Before tonight’s game, our bloggy colleagues at Amazin’ Avenue  asked readers to predict how many wins the 47-48 Mets would wind up with.
My answer: 47, though I admitted that might be overly pessimistic.
Tonight the Mets played the kind of game that they’ve specialized in since the break: Fall behind, catch up thanks to a brief insurrection of competence, then wait around doing not much of anything until their defense betrays them, the bullpen implodes, or both. This time, the disaster began with Ruben Tejada dropping a ball thrown into his glove, and metastasized with Pedro Beato getting whacked all over the park. As a result, for the second straight day the Mets wound up having managed to combine extra innings with a blowout loss, which is the kind of difficult maneuver they can stop performing any time now, thanks.
Witnessing it were my poor wife, a bunch of folks dressed as stormtroopers, and Snooki.
Yes, it was Star Wars Night at Citi Field, and no, I didn’t go. I felt doubly disloyal for not doing so, but a) it was hot and nasty out; b) the Mets are demoralizingly terrible right now; and c) at my house it’s pretty much always Star Wars Night anyway.
Instead I lay on the couch and watched it rain and waited for my team to lose.
I definitely felt sorry for Emily, fuming in the rain. Just like I felt sorry for the guys dressed as stormtroopers — from my cameo in armor  last year, I can tell you that it’s oppressively sweaty in those outfits on a pleasant night, which tonight was not. I even felt kind of sorry for Snooki. I don’t really mind Snooki — she was sufficiently ridiculous as a regular person that someone thought she should be on TV, so now she’s ridiculous and famous, which isn’t exactly splitting the atom but is kind of a neat trick. And she really is a Mets fan, for which I give her credit, as it’s far from the obvious choice these days. My objection to Snooki had nothing to do with Snooki herself, but rather with the Mets’ tweeting out breathless updates about her doings, as well as giving her the run of the place. Such sad desperation smacked of a middling Arthur Avenue red-sauce joint taking photo after photo of some C-list celebrity for its wall, to be hung between the images of third-rate bandleaders nobody can remember and blowsy actresses who never got their names above the title. I mean, honestly — the Mets usually reserve such royal treatment for Yankees achieving career milestones at their expense.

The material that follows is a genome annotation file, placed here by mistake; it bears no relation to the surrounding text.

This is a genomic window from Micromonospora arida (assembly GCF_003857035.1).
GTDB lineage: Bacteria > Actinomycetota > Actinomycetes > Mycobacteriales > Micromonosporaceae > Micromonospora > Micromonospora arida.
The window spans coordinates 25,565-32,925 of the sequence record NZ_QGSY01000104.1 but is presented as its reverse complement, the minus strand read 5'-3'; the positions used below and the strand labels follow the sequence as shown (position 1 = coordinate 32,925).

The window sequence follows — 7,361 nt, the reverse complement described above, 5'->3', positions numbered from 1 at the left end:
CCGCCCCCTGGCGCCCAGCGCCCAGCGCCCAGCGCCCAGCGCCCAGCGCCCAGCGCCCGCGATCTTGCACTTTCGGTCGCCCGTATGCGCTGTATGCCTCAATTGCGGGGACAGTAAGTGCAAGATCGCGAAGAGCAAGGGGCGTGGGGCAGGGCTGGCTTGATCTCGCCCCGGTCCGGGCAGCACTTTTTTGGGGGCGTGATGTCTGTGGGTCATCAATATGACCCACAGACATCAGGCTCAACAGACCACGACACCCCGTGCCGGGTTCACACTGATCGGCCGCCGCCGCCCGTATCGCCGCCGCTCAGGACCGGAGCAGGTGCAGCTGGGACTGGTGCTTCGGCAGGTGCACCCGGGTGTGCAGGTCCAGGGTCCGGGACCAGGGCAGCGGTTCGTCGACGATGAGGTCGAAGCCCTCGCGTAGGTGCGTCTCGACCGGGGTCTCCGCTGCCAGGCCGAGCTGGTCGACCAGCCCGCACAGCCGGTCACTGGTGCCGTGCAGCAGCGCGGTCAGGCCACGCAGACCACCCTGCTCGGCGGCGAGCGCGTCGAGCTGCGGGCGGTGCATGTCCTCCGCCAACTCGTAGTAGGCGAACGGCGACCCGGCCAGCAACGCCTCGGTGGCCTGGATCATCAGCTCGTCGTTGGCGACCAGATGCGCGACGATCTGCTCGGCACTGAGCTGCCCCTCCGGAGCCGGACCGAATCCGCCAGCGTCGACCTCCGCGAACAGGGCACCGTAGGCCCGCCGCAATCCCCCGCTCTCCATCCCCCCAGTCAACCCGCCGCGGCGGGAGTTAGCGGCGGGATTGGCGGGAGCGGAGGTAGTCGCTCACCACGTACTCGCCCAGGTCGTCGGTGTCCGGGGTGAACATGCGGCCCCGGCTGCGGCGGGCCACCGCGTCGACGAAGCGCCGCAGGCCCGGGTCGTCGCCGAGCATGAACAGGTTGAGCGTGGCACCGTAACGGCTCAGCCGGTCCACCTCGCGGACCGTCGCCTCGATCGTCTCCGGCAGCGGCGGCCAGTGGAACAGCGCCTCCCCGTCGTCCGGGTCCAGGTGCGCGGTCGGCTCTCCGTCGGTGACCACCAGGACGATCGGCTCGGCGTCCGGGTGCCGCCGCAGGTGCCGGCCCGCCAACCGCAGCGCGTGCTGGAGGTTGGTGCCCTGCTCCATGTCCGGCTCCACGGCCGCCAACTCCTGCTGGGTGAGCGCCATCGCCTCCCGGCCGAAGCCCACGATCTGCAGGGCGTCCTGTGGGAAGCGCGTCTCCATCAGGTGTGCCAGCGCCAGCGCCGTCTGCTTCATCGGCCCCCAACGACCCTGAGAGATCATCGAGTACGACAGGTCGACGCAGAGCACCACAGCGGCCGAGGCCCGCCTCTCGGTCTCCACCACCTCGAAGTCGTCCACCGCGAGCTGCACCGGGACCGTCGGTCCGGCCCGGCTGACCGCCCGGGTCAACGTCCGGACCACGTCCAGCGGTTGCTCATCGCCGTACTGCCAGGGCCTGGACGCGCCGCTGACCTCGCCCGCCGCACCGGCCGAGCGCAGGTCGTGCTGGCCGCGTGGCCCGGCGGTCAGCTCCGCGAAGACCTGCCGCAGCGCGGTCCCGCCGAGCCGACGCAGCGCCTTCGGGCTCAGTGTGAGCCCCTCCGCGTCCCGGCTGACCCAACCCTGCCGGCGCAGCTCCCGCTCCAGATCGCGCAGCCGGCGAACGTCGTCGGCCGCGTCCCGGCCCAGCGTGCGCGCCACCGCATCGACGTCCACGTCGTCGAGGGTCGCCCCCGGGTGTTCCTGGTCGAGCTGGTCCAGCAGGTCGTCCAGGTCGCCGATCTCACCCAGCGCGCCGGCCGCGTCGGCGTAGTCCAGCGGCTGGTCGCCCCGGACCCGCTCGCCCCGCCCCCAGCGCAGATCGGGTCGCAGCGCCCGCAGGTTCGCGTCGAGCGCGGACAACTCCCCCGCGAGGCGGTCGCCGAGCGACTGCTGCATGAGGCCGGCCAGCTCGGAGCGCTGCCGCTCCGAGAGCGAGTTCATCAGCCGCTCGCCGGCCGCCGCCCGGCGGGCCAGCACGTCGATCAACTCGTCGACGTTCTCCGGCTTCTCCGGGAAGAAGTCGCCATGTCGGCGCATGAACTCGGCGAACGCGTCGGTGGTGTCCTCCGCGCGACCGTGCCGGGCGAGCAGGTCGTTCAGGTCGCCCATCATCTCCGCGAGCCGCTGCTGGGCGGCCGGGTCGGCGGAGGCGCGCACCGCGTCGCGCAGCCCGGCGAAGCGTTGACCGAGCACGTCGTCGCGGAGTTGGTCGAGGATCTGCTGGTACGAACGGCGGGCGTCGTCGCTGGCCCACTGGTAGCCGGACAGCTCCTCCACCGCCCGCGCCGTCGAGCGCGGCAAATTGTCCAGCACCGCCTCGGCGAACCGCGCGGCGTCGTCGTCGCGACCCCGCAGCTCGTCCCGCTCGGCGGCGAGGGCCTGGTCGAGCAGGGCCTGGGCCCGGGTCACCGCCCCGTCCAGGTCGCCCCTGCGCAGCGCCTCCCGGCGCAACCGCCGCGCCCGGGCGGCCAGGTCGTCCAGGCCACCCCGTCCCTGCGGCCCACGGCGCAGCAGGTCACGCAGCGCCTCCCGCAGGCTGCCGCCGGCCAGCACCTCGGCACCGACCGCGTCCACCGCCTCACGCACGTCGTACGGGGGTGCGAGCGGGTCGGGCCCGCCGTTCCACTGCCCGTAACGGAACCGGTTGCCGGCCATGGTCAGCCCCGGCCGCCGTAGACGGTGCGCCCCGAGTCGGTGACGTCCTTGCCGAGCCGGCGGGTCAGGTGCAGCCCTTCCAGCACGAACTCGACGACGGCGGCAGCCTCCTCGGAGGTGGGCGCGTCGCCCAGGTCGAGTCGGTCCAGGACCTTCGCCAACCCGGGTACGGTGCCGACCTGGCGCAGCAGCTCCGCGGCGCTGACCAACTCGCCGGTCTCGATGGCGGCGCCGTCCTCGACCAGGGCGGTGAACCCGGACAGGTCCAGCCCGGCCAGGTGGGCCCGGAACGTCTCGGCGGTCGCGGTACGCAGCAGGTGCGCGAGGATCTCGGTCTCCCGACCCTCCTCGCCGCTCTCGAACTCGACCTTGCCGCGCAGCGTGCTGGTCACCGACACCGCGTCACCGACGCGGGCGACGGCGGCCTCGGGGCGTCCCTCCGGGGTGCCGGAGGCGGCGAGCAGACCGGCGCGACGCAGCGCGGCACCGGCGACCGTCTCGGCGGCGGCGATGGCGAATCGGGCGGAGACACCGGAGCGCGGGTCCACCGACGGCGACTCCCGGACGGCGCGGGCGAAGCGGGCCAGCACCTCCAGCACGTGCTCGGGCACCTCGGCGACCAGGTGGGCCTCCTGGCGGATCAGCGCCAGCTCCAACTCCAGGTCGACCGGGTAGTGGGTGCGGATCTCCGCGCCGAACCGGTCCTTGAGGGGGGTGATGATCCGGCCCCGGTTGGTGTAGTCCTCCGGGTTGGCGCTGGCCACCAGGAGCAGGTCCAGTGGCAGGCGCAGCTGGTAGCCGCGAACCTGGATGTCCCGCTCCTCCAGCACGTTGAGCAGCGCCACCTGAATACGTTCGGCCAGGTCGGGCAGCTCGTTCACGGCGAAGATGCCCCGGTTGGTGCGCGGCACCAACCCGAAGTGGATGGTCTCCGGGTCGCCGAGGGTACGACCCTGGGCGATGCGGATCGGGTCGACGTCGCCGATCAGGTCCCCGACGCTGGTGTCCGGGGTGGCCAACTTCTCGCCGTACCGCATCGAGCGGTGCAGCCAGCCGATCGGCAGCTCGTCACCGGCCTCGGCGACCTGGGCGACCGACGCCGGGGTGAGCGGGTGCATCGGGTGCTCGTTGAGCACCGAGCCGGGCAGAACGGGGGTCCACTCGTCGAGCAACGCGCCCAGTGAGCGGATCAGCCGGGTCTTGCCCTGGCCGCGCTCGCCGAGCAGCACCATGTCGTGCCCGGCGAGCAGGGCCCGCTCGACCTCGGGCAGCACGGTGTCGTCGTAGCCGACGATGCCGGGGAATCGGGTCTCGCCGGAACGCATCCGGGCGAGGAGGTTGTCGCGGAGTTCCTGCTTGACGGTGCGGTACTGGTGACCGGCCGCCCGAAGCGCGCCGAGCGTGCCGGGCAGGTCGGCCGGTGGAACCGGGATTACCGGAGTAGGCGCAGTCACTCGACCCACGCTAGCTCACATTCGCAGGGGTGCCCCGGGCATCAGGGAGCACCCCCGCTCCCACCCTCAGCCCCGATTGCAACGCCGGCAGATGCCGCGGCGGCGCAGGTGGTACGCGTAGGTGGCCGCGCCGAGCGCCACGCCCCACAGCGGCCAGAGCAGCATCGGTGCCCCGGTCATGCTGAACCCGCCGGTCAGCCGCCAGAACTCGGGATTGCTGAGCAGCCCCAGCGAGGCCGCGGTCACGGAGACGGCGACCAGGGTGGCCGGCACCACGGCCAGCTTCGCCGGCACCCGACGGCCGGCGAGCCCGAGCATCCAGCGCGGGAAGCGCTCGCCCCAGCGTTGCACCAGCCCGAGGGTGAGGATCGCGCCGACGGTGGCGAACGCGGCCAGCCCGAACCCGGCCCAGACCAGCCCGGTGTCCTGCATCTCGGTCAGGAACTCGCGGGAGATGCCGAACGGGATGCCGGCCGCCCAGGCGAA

I’d say we’re better than all that, but the truth is that we’re not. The Mets are astonishingly horrible right now, undone by a combination of bad luck and long-existing flaws. The former will pass; the latter will take considerably more work. And before the game, the man who will have to do that work made the rounds, muttering about buyers and sellers and things having changed over the last four or five days.
Sandy Alderson knows the Mets aren’t buyers, unless they’d like to get busy locking up plane tickets home for the night of Oct. 3. They realistically ought to be sellers, unloading Scott Hairston and Tim Byrdak and listening to offers for Daniel Murphy and Lucas Duda. (Murph doesn’t have enough punch to overcome his defense, and Duda needs to play first base somewhere.) But reading the various beat-writer reports, the impression is that nobody wants what the Mets are selling. Heck, Duda appears ticketed for Buffalo so they can clear roster space for Matt Harvey, promoted a start too late. At least Miguel Batista is gone. I’ve been deprived of my 2012 Mets scapegoat, though fortunately the current roster offers no shortage of fill-ins.
Oh, and Manny Acosta’s back. Yay?
Part of our job is to record stuff for posterity, so here you go: Chris Young was pretty good, deviating from his usual pattern by giving up a two-run homer to Bryce Harper early but then hanging around later than expected. The Mets clawed back on homers by David Wright and Ike Davis and were a hit away from winning it in the ninth after Murph smacked a hit down the line and outran Harper’s arm for a muddy double, but Jason Bay shocked absolutely no one on the planet by grounding out. Roger Bernadina opened the Nats’ 10th with a bloop single off Byrdak, who then got Sandy Leon to hit a comebacker for a sure double play — except Tejada dropped Byrdak’s throw, getting spiked by Bernadina on a hard but clean takeout slide. That opened the floodgates, with Beato coming in and doing ill-advised things and departing with the Nats up 8-2. In the bottom of the 10th, to add insult to injury, the singularly useless Andres Torres approached second base with the delicacy of a hostess seeing a speck of paprika out of place on a deviled egg, politely not disturbing Danny Espinosa in his duties turning the double play. That incensed Keith and Ron, to the extent they were still capable of it, and led Gary Cohen to grouse about optics. Then a few seconds later the game was over  and it was time for Bobby Ojeda to yell and point.
After finishing up with the Nats, the Mets head to the west coast — not a prospect any sane fan looks forward to at the end of July when their team is playing well. Buyers? Ha. The Mets ought to have the decency to warn the Marlins and Phillies about the deadweight plummeting toward them.
To answer Amazin’ Avenue’s question more seriously, I’m sure the 2012 Mets can win around 50.